Pearson will have 47% of the joint venture and Random House will have a majority of directors. Markus Dohle will be chief executive with John Makinson of Penguin occupying the more symbolic role of chairman. The benefits of such a union are harder to get at, apart from muscle in buying up the output of the best or more popular authors.

Whether the union really will, as Dame Marjorie suggests, enable the publisher to be "more adventurous in trying new models in this exciting, fast-moving world of digital books and digital readers." Really? Penguin with sales of £1 billion couldn't be more adventurous on its own in this fast-moving world of...etc. etc?

By creating large groups the greatest danger of all is that individual creativity will be slowly squeezed out of the business. The trick is to knowing how to keep happy idiosyncratic, even weird, individual editors who spot financial potential in poorly written, wondrously filthy books such as Fifty Shades of Grey. How to keep the sort of person who doesn't reject because it seems unusual the work of J.K. Rowling when it comes through the door, unannounced, for the first time?

The changes to the structure of Penguin is rather like removing a heat shield protecting the Financial Times. Next up the 'Pink One' in an era of change at Pearson.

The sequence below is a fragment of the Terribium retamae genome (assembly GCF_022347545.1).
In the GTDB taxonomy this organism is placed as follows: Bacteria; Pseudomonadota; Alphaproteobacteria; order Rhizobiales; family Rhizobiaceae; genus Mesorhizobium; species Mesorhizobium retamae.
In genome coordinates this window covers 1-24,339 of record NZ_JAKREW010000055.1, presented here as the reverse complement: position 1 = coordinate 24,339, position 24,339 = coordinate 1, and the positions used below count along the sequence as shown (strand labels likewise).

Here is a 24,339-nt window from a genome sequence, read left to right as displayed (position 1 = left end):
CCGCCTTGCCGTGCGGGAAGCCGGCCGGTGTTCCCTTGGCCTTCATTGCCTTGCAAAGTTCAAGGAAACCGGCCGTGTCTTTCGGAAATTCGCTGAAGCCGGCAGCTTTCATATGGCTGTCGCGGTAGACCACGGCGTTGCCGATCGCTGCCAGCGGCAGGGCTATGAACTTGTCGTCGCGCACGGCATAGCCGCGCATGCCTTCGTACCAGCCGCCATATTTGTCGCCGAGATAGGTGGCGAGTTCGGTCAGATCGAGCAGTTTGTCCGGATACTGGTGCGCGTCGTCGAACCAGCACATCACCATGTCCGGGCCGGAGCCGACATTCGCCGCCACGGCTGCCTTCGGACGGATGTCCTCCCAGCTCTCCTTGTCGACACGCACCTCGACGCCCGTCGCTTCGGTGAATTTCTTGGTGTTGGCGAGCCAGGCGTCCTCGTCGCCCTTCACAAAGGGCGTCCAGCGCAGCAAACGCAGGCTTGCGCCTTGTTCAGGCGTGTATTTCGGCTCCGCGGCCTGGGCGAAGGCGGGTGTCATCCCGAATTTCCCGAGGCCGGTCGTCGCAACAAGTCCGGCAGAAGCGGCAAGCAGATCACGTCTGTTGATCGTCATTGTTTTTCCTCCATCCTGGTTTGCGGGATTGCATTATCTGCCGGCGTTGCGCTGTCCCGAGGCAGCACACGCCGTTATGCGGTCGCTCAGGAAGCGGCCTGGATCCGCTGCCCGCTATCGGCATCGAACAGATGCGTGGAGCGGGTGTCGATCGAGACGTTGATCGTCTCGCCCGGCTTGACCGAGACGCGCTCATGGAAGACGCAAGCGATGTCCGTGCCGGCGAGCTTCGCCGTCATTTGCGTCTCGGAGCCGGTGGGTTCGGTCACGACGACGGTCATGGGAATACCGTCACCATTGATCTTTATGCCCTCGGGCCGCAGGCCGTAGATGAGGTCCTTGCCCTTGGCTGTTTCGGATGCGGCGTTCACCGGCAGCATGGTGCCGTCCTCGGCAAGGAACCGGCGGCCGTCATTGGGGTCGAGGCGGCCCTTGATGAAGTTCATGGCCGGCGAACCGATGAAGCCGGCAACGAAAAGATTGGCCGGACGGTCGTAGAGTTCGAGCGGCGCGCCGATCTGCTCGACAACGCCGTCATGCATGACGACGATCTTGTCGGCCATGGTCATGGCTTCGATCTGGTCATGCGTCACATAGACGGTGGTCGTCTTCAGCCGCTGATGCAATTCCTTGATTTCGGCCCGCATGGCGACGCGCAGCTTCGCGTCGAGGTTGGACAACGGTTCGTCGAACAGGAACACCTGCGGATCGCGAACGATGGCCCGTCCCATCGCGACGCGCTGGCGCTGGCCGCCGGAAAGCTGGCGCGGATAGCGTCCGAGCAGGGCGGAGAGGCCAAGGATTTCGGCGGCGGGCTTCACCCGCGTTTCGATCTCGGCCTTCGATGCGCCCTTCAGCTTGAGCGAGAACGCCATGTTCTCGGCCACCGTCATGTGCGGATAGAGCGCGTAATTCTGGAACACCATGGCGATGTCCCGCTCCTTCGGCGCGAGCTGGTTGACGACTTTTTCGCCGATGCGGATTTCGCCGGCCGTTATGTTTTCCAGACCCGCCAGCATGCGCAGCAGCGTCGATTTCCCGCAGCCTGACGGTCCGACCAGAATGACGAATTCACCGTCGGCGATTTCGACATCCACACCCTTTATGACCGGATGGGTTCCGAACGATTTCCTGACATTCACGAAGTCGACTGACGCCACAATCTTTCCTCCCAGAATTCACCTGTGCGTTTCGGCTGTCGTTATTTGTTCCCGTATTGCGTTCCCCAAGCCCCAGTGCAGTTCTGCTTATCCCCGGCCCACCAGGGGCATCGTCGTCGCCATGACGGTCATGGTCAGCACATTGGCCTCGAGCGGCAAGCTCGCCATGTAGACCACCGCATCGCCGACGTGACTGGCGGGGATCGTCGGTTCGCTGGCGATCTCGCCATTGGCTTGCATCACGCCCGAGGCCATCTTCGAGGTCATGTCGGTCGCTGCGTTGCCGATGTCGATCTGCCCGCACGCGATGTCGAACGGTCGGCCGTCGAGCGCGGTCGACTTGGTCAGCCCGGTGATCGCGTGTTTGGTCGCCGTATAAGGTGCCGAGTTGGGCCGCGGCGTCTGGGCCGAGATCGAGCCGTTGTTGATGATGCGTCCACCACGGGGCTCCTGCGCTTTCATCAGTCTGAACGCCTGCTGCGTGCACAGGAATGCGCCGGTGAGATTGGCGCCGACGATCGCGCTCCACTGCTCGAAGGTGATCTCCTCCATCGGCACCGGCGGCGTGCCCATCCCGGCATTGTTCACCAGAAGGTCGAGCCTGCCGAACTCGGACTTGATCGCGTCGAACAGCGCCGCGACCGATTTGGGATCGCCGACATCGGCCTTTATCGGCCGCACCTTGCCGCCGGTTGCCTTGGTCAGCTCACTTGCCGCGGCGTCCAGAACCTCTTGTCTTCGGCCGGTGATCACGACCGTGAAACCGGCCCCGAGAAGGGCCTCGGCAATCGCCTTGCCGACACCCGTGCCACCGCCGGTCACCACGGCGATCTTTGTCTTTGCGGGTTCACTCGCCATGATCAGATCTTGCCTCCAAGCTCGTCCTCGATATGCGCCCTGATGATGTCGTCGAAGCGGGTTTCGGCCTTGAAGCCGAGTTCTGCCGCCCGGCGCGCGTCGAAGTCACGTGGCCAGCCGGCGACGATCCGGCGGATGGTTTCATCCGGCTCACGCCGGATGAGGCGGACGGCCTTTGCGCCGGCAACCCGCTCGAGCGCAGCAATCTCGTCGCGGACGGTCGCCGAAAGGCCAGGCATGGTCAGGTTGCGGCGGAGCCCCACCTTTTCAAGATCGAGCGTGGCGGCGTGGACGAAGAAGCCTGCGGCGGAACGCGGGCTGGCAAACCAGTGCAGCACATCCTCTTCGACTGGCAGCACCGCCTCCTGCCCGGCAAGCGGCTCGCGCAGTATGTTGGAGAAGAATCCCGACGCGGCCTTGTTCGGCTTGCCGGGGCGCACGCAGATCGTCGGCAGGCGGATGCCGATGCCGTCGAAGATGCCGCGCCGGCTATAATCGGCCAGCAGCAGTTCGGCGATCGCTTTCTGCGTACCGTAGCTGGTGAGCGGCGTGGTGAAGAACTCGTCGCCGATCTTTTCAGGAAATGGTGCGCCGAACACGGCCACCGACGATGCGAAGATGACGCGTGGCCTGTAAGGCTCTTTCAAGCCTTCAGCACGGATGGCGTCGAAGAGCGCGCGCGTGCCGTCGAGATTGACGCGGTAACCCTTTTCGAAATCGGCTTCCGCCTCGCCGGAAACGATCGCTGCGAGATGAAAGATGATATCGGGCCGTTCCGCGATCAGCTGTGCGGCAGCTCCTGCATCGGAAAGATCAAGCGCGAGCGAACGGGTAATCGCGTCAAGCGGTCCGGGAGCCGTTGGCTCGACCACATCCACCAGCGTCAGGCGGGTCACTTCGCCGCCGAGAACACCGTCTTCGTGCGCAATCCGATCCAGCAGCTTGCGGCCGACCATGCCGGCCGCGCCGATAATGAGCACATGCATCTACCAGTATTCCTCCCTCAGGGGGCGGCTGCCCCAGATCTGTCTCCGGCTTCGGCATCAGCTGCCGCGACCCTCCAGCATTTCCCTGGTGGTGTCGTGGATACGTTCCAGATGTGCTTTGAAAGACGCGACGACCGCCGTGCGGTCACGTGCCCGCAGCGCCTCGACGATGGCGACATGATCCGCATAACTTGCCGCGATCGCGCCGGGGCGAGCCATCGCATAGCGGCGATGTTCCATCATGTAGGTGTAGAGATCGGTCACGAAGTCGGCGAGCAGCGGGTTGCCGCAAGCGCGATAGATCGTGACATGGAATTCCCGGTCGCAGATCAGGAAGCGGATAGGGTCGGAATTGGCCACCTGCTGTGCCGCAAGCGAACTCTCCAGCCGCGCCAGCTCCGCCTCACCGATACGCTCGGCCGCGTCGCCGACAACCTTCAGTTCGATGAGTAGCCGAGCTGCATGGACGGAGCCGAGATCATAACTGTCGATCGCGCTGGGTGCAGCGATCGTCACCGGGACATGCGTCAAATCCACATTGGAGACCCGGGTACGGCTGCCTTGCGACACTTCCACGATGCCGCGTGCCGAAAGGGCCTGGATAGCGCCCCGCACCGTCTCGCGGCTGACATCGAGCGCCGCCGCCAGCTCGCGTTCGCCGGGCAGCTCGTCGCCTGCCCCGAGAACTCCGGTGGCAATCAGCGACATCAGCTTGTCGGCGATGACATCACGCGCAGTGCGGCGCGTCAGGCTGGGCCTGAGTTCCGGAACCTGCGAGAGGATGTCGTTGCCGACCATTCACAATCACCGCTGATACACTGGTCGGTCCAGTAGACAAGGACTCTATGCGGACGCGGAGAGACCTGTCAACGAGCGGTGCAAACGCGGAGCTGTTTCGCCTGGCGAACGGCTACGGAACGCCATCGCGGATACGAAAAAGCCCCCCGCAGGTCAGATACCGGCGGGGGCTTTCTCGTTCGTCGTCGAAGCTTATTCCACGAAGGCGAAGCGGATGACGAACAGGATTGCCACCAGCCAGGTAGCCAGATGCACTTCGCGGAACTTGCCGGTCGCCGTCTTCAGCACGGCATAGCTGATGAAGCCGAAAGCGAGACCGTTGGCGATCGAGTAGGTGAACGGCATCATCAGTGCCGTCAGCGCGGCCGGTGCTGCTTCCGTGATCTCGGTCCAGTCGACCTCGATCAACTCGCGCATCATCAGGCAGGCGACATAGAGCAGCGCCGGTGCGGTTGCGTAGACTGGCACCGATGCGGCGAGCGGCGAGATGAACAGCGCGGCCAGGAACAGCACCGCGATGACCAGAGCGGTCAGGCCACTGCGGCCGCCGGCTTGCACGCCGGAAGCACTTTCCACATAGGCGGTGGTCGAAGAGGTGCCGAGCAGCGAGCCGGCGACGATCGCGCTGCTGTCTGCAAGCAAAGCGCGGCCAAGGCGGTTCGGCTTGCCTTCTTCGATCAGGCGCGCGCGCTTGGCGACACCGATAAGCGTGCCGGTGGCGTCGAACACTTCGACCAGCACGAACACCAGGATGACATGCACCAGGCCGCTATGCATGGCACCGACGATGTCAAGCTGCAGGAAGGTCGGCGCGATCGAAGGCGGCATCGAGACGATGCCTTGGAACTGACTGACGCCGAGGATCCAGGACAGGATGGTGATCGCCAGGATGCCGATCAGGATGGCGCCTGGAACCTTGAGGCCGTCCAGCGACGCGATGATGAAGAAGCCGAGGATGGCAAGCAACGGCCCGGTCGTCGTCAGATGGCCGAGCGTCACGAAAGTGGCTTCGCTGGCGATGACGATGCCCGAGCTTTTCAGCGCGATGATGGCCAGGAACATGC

You can be sure that the FT is safe for the rest of the year until the farewell parties are over and Dame Marjorie's very much alive body is safely off the premises. After that, all bets are off and this week's ban on all but the most essential travel and a freeze on staff recruitment at the newspaper will do nothing to soothe the jitters.

Pearson would be wise to keep the FT as long as the financial drain is not excessive because it represents the most elegant of calling cards in the US world of ideas and education, where Pearson's main tents are pitched these days.

But the 'over my dead body' promise will have run out and sentiment and tradition play little part in today's corporate decision-making. If even the FT could end up on the block we really would be into a new wave of takeovers, trade sales and consolidation in the media.